January 13, 2021
There's a saying in Italy. "Molise non esiste." Molise doesn't exist. It's a running joke among Italians to pretend Molise doesn't exists due to its…Read This Post
With over 300 days of sun and a mild climate, the region of Provence has, quite possibly, some of the best weather for a cooking vacation. But this wonderful climate also provides the ideal conditions for grape growing and winemaking, which is why the Greeks began to grow grapes in this vibrant southern France region in 600 BC.
Today, Provence is not only the oldest winemaking region, but it also produces the fourth most wine in the entire country. You can visit it and explore these amazing wines on a food and wine tour to Provence with The International Kitchen.
Of Provence wines, the rosés are the best known, and understandably so. The vineyards here, many family-run, produce 88% rosé wine, and just 9% red and 3% white. As is the case in most of France, all of these wines pair well with the food of the region. In Provence that means you’ll be enjoying your crisp rosé with rustic Mediterranean fare, from stews and hearty meats to tapenades and stuffed vegetables.
While rosés have long been predominant, the diverse soil types in Provence’s nine AOC regions lends itself to a variety of wines and blends. From the mountains and lavender fields, to the limestone soil in the west and granite soil in the east, every wine appellation has its own unique attributes. For example, the grapes found in Coteaux d’Aix en Provence wines, produced near Aix-en-Provence, are affected by the Mistral winds, which are strong and dry. Meanwhile, the rugged terrain of Les Baux de Provence lends itself to hearty grapes that produce red wines such as Syrah, Granache, and Cabernet Sauvignon, to name a few.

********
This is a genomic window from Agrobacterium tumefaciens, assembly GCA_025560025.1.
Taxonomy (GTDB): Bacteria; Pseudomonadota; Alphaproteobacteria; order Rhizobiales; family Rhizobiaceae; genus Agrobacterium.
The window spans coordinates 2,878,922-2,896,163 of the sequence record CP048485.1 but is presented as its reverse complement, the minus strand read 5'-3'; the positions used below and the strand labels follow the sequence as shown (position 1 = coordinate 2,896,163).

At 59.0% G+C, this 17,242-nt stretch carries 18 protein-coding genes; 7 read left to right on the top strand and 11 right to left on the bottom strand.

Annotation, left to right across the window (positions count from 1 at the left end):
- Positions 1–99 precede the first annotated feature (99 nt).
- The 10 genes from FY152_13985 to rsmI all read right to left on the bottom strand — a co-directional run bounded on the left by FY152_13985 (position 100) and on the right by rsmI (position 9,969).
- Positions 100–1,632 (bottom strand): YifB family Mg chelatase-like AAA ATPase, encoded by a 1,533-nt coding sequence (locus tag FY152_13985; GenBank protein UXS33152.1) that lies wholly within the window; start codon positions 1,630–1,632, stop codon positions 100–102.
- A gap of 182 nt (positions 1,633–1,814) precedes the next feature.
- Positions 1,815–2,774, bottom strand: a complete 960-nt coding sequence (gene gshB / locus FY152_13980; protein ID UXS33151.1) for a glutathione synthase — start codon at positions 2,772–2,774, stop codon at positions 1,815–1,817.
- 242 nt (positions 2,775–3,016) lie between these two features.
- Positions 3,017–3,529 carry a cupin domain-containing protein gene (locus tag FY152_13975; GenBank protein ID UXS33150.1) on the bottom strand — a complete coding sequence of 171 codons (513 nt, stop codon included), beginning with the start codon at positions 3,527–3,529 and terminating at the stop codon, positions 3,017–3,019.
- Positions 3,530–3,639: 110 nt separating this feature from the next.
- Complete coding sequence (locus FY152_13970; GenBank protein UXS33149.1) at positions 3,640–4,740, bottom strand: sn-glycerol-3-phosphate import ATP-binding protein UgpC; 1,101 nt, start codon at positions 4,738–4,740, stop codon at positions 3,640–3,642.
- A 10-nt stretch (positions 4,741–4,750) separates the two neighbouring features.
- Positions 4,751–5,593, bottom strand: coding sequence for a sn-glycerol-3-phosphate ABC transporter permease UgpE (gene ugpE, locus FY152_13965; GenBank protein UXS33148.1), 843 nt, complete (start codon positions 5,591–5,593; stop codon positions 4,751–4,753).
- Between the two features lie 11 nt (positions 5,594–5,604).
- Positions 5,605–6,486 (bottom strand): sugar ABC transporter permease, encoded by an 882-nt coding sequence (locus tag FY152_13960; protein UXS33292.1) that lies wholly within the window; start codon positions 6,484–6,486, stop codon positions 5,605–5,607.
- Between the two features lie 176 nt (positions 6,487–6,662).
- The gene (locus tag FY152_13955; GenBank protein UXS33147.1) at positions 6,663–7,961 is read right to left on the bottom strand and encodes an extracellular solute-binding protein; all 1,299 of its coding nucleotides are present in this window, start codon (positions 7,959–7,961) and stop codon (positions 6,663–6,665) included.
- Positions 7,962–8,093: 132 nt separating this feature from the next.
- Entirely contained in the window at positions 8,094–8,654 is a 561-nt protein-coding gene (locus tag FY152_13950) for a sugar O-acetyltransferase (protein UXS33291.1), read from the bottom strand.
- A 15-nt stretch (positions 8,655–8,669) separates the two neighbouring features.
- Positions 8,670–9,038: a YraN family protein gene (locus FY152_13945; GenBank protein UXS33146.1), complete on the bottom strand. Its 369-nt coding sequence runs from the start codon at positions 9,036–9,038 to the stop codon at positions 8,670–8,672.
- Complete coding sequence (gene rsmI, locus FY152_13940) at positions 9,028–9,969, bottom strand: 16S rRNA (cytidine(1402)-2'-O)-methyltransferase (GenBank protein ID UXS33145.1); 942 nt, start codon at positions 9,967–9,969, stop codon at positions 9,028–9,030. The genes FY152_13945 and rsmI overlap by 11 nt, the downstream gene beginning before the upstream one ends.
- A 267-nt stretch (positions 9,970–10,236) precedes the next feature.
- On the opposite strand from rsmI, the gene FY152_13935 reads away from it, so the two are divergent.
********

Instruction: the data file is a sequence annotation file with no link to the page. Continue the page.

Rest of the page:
In the Provence-Alpes-Côte d’Azur region, including our cooking vacation Discover Provence, Bandol wines continue to grow in popularity. These Provence wines are typically made with Mourvèdre grapes that thrive in sandy and limestone soils, and are often grown on steep hillsides. While there are some white Bandol varieties, it’s the full-body reds that have really coming into their own due to their earthy, crisp, and mineral qualities.
Clearly the wines are different in every part of Provence. That means you have every excuse to return to this stunning region to discover all the wines — and food — Provence has to offer. Explore the wines grown around Avignon with our Terroir, Touring, and Tasting trip, or perhaps discover the “home” of the most rosé wines, Tavel.
By Liz Hall
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